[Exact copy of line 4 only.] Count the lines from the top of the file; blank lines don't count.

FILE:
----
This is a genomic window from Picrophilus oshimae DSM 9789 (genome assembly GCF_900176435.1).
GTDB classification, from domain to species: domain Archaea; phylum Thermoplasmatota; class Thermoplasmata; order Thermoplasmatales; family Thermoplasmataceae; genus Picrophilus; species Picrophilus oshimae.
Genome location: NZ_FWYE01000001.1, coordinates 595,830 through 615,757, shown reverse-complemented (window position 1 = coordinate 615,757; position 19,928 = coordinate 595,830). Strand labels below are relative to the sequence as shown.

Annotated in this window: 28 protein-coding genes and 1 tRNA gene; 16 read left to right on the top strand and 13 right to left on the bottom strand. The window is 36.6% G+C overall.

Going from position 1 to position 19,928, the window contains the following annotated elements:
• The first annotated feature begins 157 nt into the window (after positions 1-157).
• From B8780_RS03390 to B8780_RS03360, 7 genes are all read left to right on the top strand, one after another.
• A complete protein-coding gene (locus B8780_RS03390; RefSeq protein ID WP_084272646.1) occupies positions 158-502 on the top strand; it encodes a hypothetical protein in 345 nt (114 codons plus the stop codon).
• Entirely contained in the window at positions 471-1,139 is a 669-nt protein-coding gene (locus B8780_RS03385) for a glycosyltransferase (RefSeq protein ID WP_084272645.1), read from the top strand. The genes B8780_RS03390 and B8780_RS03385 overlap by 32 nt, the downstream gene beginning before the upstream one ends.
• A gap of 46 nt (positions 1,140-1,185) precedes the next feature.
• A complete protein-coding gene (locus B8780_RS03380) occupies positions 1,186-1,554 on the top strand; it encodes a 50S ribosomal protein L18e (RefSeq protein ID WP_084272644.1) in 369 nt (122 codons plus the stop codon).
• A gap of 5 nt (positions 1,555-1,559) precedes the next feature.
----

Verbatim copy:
Annotated in this window: 28 protein-coding genes and 1 tRNA gene; 16 read left to right on the top strand and 13 right to left on the bottom strand. The window is 36.6% G+C overall.